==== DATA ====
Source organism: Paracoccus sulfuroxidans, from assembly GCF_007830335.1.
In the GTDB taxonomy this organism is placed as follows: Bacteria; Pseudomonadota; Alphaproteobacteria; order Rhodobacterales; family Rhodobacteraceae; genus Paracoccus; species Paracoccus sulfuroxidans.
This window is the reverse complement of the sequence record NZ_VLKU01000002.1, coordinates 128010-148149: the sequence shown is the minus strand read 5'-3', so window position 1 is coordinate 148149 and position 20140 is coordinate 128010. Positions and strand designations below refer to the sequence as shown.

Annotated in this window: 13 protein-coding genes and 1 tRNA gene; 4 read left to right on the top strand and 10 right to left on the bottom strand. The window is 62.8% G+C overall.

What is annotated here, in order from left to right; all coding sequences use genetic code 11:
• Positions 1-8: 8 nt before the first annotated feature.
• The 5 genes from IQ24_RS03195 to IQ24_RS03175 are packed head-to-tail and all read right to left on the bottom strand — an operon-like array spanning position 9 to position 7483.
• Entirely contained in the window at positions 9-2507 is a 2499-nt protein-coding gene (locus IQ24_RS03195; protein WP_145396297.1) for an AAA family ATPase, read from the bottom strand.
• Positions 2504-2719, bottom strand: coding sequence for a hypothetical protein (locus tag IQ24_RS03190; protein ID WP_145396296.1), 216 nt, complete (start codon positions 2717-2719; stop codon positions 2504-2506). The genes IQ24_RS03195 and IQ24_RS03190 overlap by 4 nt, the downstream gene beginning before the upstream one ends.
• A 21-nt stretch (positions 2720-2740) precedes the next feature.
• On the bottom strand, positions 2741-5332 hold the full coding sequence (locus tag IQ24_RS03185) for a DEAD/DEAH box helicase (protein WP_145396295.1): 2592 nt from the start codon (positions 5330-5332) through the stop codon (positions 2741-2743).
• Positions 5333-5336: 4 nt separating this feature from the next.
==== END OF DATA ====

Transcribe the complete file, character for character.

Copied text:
Source organism: Paracoccus sulfuroxidans, from assembly GCF_007830335.1.
In the GTDB taxonomy this organism is placed as follows: Bacteria; Pseudomonadota; Alphaproteobacteria; order Rhodobacterales; family Rhodobacteraceae; genus Paracoccus; species Paracoccus sulfuroxidans.
This window is the reverse complement of the sequence record NZ_VLKU01000002.1, coordinates 128010-148149: the sequence shown is the minus strand read 5'-3', so window position 1 is coordinate 148149 and position 20140 is coordinate 128010. Positions and strand designations below refer to the sequence as shown.

Annotated in this window: 13 protein-coding genes and 1 tRNA gene; 4 read left to right on the top strand and 10 right to left on the bottom strand. The window is 62.8% G+C overall.

What is annotated here, in order from left to right; all coding sequences use genetic code 11:
• Positions 1-8: 8 nt before the first annotated feature.
• The 5 genes from IQ24_RS03195 to IQ24_RS03175 are packed head-to-tail and all read right to left on the bottom strand — an operon-like array spanning position 9 to position 7483.
• Entirely contained in the window at positions 9-2507 is a 2499-nt protein-coding gene (locus IQ24_RS03195; protein WP_145396297.1) for an AAA family ATPase, read from the bottom strand.
• Positions 2504-2719, bottom strand: coding sequence for a hypothetical protein (locus tag IQ24_RS03190; protein ID WP_145396296.1), 216 nt, complete (start codon positions 2717-2719; stop codon positions 2504-2506). The genes IQ24_RS03195 and IQ24_RS03190 overlap by 4 nt, the downstream gene beginning before the upstream one ends.
• A 21-nt stretch (positions 2720-2740) precedes the next feature.
• On the bottom strand, positions 2741-5332 hold the full coding sequence (locus tag IQ24_RS03185) for a DEAD/DEAH box helicase (protein WP_145396295.1): 2592 nt from the start codon (positions 5330-5332) through the stop codon (positions 2741-2743).
• Positions 5333-5336: 4 nt separating this feature from the next.